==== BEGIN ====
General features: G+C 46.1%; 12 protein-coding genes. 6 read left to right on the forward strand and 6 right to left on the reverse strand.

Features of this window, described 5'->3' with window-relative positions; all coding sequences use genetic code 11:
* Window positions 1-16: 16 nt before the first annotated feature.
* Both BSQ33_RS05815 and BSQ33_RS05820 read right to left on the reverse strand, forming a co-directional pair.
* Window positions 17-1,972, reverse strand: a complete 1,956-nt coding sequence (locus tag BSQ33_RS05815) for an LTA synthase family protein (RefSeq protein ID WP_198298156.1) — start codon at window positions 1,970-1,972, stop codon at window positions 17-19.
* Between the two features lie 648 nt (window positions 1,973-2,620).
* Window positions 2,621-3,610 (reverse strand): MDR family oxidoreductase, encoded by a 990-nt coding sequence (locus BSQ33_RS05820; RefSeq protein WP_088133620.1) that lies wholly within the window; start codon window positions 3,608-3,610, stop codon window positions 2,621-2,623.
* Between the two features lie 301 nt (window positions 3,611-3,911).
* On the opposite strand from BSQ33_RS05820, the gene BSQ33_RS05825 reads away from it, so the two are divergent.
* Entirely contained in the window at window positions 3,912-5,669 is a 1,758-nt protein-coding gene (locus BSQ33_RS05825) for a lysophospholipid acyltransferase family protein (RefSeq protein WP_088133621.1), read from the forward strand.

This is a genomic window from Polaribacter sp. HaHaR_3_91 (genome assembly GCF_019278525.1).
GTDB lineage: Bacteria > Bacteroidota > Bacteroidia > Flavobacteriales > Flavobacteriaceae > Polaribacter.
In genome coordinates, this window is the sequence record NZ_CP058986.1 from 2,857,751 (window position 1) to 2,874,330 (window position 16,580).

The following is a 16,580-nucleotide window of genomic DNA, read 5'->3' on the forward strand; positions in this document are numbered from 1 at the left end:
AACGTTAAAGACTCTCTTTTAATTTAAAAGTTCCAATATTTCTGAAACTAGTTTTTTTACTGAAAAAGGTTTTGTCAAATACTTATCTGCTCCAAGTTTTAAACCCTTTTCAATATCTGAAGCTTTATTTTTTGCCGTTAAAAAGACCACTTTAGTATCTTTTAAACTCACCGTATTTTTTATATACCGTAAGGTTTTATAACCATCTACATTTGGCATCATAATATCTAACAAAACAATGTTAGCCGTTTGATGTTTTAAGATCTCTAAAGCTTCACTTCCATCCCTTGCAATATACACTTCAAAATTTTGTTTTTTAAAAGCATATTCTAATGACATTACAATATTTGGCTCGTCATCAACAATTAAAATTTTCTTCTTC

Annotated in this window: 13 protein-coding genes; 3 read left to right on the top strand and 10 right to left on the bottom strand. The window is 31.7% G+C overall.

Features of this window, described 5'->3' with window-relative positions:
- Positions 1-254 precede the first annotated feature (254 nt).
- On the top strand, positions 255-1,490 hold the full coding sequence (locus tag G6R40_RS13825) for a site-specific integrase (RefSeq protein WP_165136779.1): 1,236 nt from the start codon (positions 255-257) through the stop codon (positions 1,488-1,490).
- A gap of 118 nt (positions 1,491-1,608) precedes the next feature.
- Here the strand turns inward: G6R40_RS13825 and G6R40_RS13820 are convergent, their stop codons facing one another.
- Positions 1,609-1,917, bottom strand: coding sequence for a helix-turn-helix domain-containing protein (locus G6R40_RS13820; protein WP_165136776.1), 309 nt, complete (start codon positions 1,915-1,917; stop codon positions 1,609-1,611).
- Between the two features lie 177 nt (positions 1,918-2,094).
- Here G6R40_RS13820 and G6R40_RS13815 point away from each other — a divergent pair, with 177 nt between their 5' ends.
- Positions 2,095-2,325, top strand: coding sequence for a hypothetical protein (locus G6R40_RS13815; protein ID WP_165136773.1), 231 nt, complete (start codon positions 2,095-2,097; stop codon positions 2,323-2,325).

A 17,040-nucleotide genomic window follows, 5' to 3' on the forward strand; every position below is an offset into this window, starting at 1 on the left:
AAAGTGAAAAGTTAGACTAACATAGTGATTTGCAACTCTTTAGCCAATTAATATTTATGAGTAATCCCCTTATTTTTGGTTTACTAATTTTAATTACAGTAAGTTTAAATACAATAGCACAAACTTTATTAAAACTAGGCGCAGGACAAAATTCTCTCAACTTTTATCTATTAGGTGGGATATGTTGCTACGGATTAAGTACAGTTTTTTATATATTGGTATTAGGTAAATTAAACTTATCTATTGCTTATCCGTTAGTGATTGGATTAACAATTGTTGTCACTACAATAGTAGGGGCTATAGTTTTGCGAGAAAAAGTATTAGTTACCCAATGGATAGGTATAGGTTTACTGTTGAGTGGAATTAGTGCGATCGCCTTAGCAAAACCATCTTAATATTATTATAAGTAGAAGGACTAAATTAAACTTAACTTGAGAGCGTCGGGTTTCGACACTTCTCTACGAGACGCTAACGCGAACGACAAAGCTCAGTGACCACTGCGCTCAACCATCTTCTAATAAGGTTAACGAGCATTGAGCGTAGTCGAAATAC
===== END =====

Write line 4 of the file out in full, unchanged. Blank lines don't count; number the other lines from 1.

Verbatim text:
* Both BSQ33_RS05815 and BSQ33_RS05820 read right to left on the reverse strand, forming a co-directional pair.